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Forklift operator won’t go to prison for insider trading

July 11, 2008

NEW YORK - A forklift operator who provided key information early enough for authorities to track down the ringleaders of a $6.7 million imaginative insider trading scheme will not have to go to prison, a judge said Thursday.

U.S. District Judge Richard J. Holwell credited the cooperation of 22-year-old Juan Renteria as he sentenced him to two years probation and ordered him to forfeit $5,000 in illegal profits for admitting he was guilty of fraud and insider trading charges.

Renteria was 19 years old when he answered a help wanted advertisement for a job as a forklift operator in a Hartford, Wis., printing plant that produced Business Week.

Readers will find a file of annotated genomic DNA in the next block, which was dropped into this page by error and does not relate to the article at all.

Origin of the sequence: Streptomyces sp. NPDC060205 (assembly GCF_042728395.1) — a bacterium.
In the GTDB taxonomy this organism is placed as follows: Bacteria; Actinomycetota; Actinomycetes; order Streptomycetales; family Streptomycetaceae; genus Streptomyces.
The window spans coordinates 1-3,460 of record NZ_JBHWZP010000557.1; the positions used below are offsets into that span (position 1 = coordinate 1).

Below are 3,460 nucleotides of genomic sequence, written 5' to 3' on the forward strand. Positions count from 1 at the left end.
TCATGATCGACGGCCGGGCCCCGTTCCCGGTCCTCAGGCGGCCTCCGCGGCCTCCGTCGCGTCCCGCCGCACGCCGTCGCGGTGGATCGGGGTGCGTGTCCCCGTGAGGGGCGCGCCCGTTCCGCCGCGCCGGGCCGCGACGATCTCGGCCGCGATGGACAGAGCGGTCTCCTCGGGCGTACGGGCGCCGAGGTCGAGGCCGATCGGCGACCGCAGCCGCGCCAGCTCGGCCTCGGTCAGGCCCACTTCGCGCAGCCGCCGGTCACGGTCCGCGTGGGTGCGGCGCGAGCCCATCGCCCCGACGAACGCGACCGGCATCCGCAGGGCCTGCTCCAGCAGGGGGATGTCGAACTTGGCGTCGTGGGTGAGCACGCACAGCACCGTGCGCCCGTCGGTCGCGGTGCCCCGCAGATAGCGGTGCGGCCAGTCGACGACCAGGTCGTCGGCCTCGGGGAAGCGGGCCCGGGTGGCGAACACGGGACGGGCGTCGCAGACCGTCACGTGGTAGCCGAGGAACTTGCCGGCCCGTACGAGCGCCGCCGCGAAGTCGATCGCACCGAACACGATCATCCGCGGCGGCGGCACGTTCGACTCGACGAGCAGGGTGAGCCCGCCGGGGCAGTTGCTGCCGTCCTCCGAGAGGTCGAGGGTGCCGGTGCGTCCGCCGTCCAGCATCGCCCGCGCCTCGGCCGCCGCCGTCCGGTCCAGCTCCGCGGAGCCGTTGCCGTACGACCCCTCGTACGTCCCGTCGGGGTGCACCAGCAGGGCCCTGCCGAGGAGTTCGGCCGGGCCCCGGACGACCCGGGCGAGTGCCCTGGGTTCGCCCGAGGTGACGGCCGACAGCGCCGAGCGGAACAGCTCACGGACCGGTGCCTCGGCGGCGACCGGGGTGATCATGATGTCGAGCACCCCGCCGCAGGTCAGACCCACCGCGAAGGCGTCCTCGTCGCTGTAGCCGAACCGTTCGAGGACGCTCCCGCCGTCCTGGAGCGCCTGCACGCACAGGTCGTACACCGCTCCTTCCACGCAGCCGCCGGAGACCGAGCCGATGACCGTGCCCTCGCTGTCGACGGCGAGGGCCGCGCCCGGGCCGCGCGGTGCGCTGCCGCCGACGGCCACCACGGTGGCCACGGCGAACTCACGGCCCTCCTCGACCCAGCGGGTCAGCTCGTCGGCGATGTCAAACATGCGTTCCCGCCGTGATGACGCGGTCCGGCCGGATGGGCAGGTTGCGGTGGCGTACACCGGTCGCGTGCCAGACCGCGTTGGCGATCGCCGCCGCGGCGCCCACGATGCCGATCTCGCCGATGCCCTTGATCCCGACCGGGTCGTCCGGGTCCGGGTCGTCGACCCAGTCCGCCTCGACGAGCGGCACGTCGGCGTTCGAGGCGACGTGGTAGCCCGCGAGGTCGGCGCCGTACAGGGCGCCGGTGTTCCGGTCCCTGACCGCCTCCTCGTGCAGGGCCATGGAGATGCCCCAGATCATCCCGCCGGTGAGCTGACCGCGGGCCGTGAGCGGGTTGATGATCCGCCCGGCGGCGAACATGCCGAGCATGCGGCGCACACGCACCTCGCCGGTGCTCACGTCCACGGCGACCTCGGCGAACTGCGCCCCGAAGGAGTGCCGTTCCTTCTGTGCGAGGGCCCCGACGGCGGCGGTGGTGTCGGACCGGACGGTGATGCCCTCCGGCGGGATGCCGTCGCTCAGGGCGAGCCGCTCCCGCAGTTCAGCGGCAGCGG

After accepting the $10-an-hour job, he was offered the chance to make extra money by forwarding early copies of the magazine to the creators of an insider trading plot that prosecutors have credited for its creativity, though not its illegality.

Other facets of the plan to profit from secrets included the corruption of a New Jersey grand juror and a plan to convince exotic dancers to use their interpersonal skills to glean tips from customers.

Prosecutors said the creators of the insider trading ideas were willing to do almost anything for a few lucrative tips.

Before he was sentenced, Renteria apologized. ''I am very sorry for what I did and I will regret it for the rest of my life,'' Renteria said.

In January, a former Goldman Sachs analyst - Eugene Plotkin, 28, was sentenced to four years and nine months in prison and ordered to forfeit $6.7 million for his role in the scheme.

Prosecutors said Plotkin ran the schemes with help from David Pajcin, a former Goldman Sachs Group Inc. analyst who pleaded guilty to charges in the case and cooperated with the government.

They said Plotkin introduced Pajcin to his college buddy Stanislav Shpigelman in 2004 at a Russian day spa and sauna in lower Manhattan. Shpigelman worked as an analyst at Merrill Lynch & Co. Inc.'s mergers and acquisitions division.



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